It was kind of a shabby cover, but it would have to do. Wincing, he stuck his hands in the pooling blood and began "painting" a trail back towards the streets. Think about the mission, he told himself as his stomach churned.

Yes, the mission. Against the backdrop of the Antaran siege of the Solar System, his mission was of crucial importance. These foolish protesters were agitating for surrender to the hated Antarans and trying to destabilize the government if it continued its brave stand. Their protests were generating more and more support amongst the gullible populace. Something had to be done to protect the government, and Dylan Etoin, secret agent, was the man behind the scenes.

Those tricked by the protester rhetoric would be horrified when the news came that the mob had opened fire on police attempting to maintain order. The very presence of banned weapons amongst the ostensibly non-violent protests might be enough by itself, but shooting a policeman...that was beyond the pale.

Fooling the idiot now lying dead in the alley had been easy enough, but all the talents that had led his superiors to choose him out of all their agents for this mission had been needed to manage the chaos afterward. His superiors had assumed in the briefing that whoever got stuck with the remote-controlled weapon would be taken out of action when the police returned fire. Regrettably, the guy had managed to escape. If word that an agent had triggered the violence had gotten to the press, it would have been a disaster.

But Dylan Etoin had been there, he told himself with a grim smile. Wait until they heard about this...he'd probably get a secret medal and be recognized public ally after the siege was broken. There'd be publicity, morale-boosting tours, media deals--

He blinked at the pavement that suddenly was in front of his face. All around him, shattered glass was raining down on to the street as the sonic boom's thunderclap continued to reverberate between the buildings. He rolled on to his back and groaned. His nose felt broken, his lip was bleeding, and he was scraped and bruised from being knocked over.

"What's going on?" he managed to say into his communicator.

"Is that you, agent Zeno? What is your position?" The sounds were tight-beamed into his left ear by the communicator. He craned his neck to see the street name.

"Corner of 7th street near the government complex. What was that noise? Was there an explosion?"

There was a long pause. "Yes, possibly some kind of terrorist action. We need you to investigate. Source seems to be a mile east of your current position."

Etoin struggled to his feet, wiping blood from his lip on to hands already stained with the bystander's blood. Stepping out into the broad street, he looked in horror towards the government complex. The barricade line the police had fallen back to defend after the riot Etoin had incited threatened to overcome their position had collapsed after the shock wave. Thousands of angry rioters were swarming into the now-undefended government area. "Hey! The protesters have penetrated the government complex! I ought to try to do something!" Unconsciously, he drew his handgun.

"Negative, Zeno, continue east to investigate the disturbance."

"But the complex..."

"We know!" his controller on the other end snapped. "Follow your orders!"

"Yes, sir! Sorry, sir!" he answered. Of course, the controller was in a position to see what Etoin couldn't--movements of other agents, the government's troop and police deployments, the big picture. The controller had to be obeyed.

That the protesters were sacking the complex was disturbing, however. He had been assured that the government only needed an excuse to stop the protesters. Where were the soldiers he had seen being massed within the complex? Only a few would be enough to control the mob.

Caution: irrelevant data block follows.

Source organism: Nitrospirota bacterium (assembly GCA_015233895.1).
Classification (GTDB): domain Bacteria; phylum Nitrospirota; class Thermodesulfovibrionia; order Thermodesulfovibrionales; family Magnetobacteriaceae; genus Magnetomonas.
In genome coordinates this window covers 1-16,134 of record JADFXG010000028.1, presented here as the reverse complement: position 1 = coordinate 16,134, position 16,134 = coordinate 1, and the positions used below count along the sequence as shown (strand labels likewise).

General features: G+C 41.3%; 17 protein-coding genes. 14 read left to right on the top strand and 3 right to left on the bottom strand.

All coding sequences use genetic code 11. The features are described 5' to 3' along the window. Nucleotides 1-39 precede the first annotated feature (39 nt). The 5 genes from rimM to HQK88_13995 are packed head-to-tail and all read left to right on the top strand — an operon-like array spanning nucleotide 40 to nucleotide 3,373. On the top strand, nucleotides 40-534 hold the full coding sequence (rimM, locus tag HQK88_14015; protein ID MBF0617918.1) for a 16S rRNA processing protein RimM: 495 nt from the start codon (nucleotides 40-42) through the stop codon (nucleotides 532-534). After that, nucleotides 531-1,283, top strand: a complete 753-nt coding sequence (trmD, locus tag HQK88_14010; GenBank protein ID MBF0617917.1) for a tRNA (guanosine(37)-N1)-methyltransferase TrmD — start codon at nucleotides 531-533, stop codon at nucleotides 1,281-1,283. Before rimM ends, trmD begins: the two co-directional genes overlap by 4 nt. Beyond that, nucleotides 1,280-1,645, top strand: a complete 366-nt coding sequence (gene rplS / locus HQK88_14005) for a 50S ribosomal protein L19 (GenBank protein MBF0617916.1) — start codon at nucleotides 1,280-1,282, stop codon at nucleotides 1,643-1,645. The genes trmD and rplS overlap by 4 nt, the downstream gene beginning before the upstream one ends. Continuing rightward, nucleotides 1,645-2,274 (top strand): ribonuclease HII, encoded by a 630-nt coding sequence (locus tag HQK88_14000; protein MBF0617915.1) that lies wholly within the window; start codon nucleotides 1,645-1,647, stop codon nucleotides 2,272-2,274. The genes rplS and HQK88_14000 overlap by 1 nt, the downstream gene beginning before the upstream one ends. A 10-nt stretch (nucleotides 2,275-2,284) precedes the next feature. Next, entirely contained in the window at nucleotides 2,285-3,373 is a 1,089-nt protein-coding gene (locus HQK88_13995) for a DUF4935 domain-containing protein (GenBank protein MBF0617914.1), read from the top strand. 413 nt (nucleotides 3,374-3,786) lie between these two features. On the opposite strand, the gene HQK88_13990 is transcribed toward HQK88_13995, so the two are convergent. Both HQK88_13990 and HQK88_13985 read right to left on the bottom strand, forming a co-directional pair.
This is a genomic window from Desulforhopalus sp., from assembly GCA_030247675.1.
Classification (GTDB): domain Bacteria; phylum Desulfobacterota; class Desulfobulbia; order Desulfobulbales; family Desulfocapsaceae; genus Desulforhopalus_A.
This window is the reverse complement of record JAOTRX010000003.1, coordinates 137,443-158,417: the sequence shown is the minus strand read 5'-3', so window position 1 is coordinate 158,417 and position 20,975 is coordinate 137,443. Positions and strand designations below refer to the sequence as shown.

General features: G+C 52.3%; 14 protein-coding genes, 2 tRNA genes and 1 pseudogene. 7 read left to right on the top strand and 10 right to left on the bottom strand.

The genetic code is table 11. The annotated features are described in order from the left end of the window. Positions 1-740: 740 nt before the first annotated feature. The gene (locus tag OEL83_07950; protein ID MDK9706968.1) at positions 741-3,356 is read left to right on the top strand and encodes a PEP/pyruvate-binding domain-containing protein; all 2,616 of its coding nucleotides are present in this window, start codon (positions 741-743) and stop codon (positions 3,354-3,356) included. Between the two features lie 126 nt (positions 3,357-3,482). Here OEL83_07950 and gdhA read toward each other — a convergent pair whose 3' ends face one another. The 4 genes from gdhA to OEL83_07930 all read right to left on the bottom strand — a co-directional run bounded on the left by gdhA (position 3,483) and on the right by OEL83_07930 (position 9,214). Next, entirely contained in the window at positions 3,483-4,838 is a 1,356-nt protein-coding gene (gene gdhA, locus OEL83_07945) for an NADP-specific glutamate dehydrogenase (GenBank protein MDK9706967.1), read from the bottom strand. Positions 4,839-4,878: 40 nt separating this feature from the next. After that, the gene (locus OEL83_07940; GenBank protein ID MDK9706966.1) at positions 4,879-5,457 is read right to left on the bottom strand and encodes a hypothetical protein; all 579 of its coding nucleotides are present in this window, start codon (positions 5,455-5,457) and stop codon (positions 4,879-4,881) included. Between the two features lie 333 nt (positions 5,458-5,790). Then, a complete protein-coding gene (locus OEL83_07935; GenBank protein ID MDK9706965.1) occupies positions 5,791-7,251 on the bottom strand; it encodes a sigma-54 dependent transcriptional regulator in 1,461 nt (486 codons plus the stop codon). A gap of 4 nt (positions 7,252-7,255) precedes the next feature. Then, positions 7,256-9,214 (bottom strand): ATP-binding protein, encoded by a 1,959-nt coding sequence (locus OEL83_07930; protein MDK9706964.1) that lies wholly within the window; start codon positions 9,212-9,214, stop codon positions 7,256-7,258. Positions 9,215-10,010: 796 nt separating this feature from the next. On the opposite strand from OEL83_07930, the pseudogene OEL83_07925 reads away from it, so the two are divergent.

Orders were orders, though, and the big picture would have to be left for history books. He jogged at a brisk but manageable pace through the empty side streets. His sidearm was still in his hand. He felt a little guilty about not making himself appear like an average citizen, but the implied strength and power of the weapon in his hand was too reassuring for him to give up.

He was definitely getting closer. An ever-thickening crowd of people was running towards him. There was no doubt he was headed towards something interesting, he supposed, and there was no longer any point in concealing the weapon or trying to get the blood off his hands. Just by running towards danger and not away, his cover was blown.

Pushing and waving his gun to get through the thickest part of the running crowd, he drew closer to the source of the fear. Only the slow or injured were around now. A woman limped past him as he pulled up to a more cautious walk. The sound of gunfire could now be heard echoing down the streets, but the reverberation prevented him from guessing a distance. Was the mob in the complex being resisted, or was it coming from somewhere else?

In an intersection up ahead, a man ran at full tilt around the corner, only to be shot in the back by a kind of energy beam Etoin had never seen before. Tightening his already white-knuckled grip on his sidearm, he stepped forward. Maybe it was just the police...but would riot police shoot a man in the back?

He stepped around the corner and jumped awkwardly to the side as the battle robot fired at him. The blast hit the wall he had just stepped around, sending scalding pieces of concrete flying around him as he returned fire. The robot seemed to react fairly slowly. He dropped into a kneeling position and continued firing. The battle robot snapped off another shot which missed him high by two or three meters, then collapsed in a burning heap of melted metal and scorched polymer.

The air reeked of ozone and scorched concrete. It took thirty seconds before he had calmed down enough to use his communicator. "There's a huge disturbance here, a real stampede of people running away from something. There's some kind of robot here in the street. It shot someone and tried to kill me, but I took it out." He decided that he had been sufficiently nonchalant and cool with his report, and had left the most critical aspect ominously unsaid: the Antarans' drones had gotten to Earth. Earth. Earth! His mind recoiled from and rejected the notion as impossible. The government news outlets said the defense forces were still holding them off.

"See if you can find out more."

 

[ CONTINUED...   Part 2 ]